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1928 James 2023

James Rhodes

November 22, 1928 — February 6, 2023

James Lowell Rhodes, 94 years old, of Penwell, Texas, went to his eternal home February 6, 2023, surrounded by his three daughters. Born prematurely in Seminole, Oklahoma on November 22, 1928 to the late S.E. and Iler (Studdard) Rhodes, Lowell was the youngest of four and came into the world with a low chance of survival. He eventually thrived, thanks in large part to the help of a wet nurse and spent his early years small enough to comfortably sleep in a sewing drawer. These trials undoubtedly translated into a lifetime built on tenacity and grit; which could often be confused with pure hard-headedness.

S.E. and Iler, like many during the great depression, left Oklahoma with the intent of landing in California, but when their vehicle gave out, they worked and limped their way across Texas with their four children, Jack, Coy, Nita and Lowell, finally landing a few miles west of Odessa in the then-bustling oil town of Penwell. At the time, Penwell boasted six lumberyards, several filling stations, a couple of clothing stores, two hotels, a doctor's office, a drugstore, a barbershop, a pool hall, a dance hall, and even a newspaper, the Penwell News. The Penwell we know today, however, would undoubtedly be missing from I-20 and our Texas maps if it wasn’t for Lowell Rhodes.

Lowell attended school in Odessa, leaving OHS to work and support his family, repairing tires of interstate travelers and honing his welding skills, eventually building and growing Rhodes Welding with his father and brothers, which operated in Penwell and Snyder.

Lowell married Billie Jean Jarrett, also of Penwell, on her high school graduation day in May of 1948. They had four children, Jerry Wayne, Patricia Lynn, James Michael, and Pamela Gail. The couple later divorced in 1960.  Then in 1968, Lowell met a pretty waitress at the Penwell truck stop and later married Sherry Madden and adopted her daughter, Sherry Lynn. While Lowell spent much of his time building his business, he did take the occasional “vacation”, which usually meant driving the welding truck to the nearest body of water to seine bait to later be used fishing. On one trip to Red Lake with the four oldest kids in tow, the truck ran out of gas in the middle of nowhere, prompting Lowell to walk to the nearest phone, a mere hours away. Anyone who knew Lowell knew he could be counted on to always pack potted meat and plain saltines (and maybe the occasional cigarette), so while completely stranded in the dark, at least the crew didn’t go hungry. To this day, his grandchildren and great-grandchildren still keep potted meat in their hunting packs, just in case.

On another, possibly ill-advised road trip with young children in tow, Lowell drove the youngest girls to Vegas and made sure to pack the necessities; a paper bag of fresh, ripe tomatoes from his garden, the aforementioned potted meat and some pocket money for a one-night stay at the brand-new Sands hotel. On the way into the hotel, the days-old tomato bag ripped, spilling overly-ripened tomatoes all over the casino’s patterned carpets. After one night on the strip, they moved to a much more economical motel, remaining tomatoes in tow.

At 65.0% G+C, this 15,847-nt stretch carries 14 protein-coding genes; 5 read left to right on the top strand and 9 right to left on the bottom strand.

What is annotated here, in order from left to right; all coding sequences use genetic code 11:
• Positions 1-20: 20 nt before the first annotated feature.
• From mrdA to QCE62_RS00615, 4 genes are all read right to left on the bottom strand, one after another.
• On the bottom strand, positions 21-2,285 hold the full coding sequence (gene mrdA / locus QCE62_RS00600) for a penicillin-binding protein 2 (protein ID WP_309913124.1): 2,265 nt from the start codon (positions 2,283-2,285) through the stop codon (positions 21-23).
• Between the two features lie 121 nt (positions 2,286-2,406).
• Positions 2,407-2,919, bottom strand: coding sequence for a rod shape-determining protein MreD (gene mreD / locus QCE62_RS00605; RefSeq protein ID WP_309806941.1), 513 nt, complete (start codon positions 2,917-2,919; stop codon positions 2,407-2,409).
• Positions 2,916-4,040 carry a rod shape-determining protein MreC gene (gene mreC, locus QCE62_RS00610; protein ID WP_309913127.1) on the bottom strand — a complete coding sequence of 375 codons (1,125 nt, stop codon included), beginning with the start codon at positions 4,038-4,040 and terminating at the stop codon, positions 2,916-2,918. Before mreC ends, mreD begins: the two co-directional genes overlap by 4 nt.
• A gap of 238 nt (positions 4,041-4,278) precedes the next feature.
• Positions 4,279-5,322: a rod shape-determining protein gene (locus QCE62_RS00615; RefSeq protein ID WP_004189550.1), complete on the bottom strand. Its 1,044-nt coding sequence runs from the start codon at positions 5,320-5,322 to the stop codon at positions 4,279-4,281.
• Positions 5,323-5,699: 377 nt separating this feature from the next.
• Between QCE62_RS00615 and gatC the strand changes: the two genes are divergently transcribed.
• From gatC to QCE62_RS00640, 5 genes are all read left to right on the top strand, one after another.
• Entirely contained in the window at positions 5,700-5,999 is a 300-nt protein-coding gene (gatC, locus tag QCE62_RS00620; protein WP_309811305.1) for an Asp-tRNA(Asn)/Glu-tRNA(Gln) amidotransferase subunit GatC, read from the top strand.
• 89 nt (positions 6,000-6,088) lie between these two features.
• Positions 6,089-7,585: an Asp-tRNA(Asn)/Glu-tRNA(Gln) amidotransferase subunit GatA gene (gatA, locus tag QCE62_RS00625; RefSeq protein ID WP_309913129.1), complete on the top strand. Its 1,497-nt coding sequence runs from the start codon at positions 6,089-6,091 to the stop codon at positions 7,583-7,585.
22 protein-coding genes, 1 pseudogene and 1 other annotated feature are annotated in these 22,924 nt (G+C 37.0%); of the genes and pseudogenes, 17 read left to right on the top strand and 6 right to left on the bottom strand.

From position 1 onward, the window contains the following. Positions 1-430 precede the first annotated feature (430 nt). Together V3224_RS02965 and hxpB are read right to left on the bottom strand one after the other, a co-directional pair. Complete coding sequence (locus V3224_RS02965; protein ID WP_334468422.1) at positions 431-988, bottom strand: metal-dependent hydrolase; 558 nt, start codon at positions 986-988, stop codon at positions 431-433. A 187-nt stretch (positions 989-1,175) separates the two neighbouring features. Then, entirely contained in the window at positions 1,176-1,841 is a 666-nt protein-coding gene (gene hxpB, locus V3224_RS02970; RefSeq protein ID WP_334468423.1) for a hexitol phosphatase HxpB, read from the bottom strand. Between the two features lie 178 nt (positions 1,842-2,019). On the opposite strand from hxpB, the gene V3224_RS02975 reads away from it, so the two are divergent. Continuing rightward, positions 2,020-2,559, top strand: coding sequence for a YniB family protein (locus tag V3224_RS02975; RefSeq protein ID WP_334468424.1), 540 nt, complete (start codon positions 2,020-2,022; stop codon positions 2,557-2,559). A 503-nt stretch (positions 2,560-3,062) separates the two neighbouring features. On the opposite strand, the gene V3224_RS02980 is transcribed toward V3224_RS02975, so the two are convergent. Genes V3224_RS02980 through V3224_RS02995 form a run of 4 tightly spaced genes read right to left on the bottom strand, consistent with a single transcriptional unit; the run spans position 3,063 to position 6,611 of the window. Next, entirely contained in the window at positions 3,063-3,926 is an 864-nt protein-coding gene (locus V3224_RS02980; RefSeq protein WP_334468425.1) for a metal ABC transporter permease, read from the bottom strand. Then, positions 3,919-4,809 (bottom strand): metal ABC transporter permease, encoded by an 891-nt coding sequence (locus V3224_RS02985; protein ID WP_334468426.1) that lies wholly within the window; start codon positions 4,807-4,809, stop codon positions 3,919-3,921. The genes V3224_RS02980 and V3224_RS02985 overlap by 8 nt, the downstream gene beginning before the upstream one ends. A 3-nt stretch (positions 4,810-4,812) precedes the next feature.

In the early 60s, Lowell, following yet another “quiet” lead, drove his long-time friend Dudley Owens in the welding truck to Alpine for a sheriff’s’ sale. Rumor has it, Lowell found the auction location in the courthouse and then quietly took any visible signs down, which undoubtedly helped him purchase extensive Rio Grande riverfront property just south of Big Bend. The ranch became a passion project, where he later blew sides of the mountains out with dynamite, creating treacherous roads that lead to the best catfish fishing in Texas, and a lifetime spent chasing the next big catch. The river is also where his kids learned to swim, possibly against their will, where many nights were spent camping under the stars, and provided fish for the countless fish fries and domino tournaments that happened back in Penwell.

Lowell was always a shrewd businessman, possessing an almost sixth sense for buying when the market was low, and holding out on selling until prices peaked again. He spent years building his business and relationships with people in the oil, gas and ranching industries, even selling an old redwood oil tank to a big wig Hollywood producer, who was happy to spend a large sum for the tank’s small cameo in the movie “There Will Be Blood”. Lowell didn’t care much for luxury, but after spending countless hours working on and repairing his old truck as a young man, he swore if he could afford it, he would never have another vehicle he had to work on, a promise he kept for the next 70 years.

His children and grandchildren spent parts of their childhoods growing up in the Rhodes welding shop, enjoying his creations and learning life skills, including the fact that an old chair hooked up to a hoist made a heck of a zipline, and that one man’s trash is truly another man’s treasure. Lowell lived out his final years at home in Penwell, where he continued to collect equipment and friends. He never tired enough to willingly slow down, but he was blessed to know and love two more generations of children, including 15 grandchildren and 24 great grandchildren. Jerry, Mike, Coy, Jack, Nita, Sherry, Billy Jean, baby Chase, and so many friends and family members are waiting on him in Heaven, and he leaves countless people on earth to continue sharing his tall tales and wonderful memory.

To order memorial trees or send flowers to the family in memory of James Rhodes, please visit our flower store.

Service Schedule

Past Services

Funeral Service

Friday, February 10, 2023

Starts at 2:00 pm (Central time)

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